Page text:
EuropaGrid Atlantic will connect the UK, Ireland, France and Spain. The first phase, East West 1 – a 350 MW capacity DC line between the Arklow 220 kV substation in the Republic of Ireland and the Pentir 400 kV substation in North Wales, UK – has been approved by the EU, is ready to go once the financial close has been achieved and is on schedule for delivery in 2010.

O’Neill said: “Because we are a private company, we can build networks faster and cheaper than most regulated organizations. We also have access to the largest fleet of specialized cable-laying vessels and marine engineering expertise through our parent company, Oceanteam.“

In January 2009 the EU reaffirmed its commitment to the development of interconnection and offshore wind projects with a stimulus plan of €500 million of offshore wind and €705 million for electricity interconnector projects. O’Neill says that Imera does not face time or technology barriers compared with competitors and can complete projects within the three-year deadline for interconnector schemes set as part of the EU’s €5 billion stimulus package.

Financial matters

However, Imera does face some barriers with regards to funding. Whereas previous European interconnectors have mostly been built by state-owned/controlled transmission system operators (TSOs), Imera Power is a private concern, and most of the funding is being raised from private equity, with very little governmental support, despite an expected €100 million from the Irish government via the EU stimulus package.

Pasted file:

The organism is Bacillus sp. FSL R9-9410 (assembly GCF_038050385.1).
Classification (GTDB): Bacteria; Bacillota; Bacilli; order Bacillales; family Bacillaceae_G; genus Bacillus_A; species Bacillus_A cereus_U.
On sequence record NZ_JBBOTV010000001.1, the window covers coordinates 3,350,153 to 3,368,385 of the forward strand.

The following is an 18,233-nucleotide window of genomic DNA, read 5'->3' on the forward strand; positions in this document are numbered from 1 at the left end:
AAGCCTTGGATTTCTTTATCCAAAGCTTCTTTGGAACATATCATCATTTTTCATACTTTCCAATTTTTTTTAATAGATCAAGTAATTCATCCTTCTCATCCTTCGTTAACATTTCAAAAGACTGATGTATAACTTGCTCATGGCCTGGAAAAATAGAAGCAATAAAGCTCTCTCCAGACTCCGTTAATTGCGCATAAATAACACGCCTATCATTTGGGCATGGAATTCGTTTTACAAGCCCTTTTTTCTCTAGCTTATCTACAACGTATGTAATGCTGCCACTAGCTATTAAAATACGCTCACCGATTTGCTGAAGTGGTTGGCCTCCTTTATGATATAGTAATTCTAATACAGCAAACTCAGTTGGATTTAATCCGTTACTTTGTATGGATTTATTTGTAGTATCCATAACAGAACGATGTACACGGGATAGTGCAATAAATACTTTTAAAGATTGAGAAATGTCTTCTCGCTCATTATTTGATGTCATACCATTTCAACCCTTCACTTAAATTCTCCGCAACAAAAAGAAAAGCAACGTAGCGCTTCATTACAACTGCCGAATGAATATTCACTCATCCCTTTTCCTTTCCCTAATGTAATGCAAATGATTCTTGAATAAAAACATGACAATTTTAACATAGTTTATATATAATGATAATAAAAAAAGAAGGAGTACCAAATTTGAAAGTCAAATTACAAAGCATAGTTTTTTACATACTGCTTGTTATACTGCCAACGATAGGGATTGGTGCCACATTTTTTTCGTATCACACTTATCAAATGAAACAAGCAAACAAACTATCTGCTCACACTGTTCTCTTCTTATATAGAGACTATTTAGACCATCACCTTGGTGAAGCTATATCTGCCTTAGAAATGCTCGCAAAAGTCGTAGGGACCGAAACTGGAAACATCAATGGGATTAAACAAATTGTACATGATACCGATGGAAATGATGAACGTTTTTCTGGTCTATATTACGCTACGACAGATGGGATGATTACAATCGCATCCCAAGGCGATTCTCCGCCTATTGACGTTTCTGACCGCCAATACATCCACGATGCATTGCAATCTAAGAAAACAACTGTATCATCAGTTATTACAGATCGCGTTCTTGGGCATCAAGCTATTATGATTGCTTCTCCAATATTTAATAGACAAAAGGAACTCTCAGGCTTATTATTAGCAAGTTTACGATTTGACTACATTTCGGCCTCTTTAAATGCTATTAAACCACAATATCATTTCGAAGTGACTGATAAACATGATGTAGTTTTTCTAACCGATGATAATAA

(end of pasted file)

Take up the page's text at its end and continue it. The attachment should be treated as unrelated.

The money is expected to come from infrastructure funds, banks and grant aid. Grace Samodal, commercial director of Imera Power, is confident that the Irish firm can raise the necessary finance for the various schemes. She says: “Despite the recession, infrastructure investment is still strong.

“The energy industry is being supported by governments, and although some pre-credit crunch sources of funding are a little more risk averse, the same kinds of sources are still interested in investing in power infrastructure.”

Imera Power also has a UK-France transmission project lined up: an 800 MW interconnector running from Meneuil in Normandy, northern France to Lovedean in Hampshire, southern England, which will increase the existing cross border capacity by 40 per cent once operational in 2012.

Imera Power has partnered with ABB to provide the technological support for its current interconnector projects. ABB’s scope of work includes the design, project management, manufacture, works testing, shipping, installation, site testing and commissioning of a complete HVDC light transmission link consisting of the converter stations and associated substation works at each end.

HVDC technology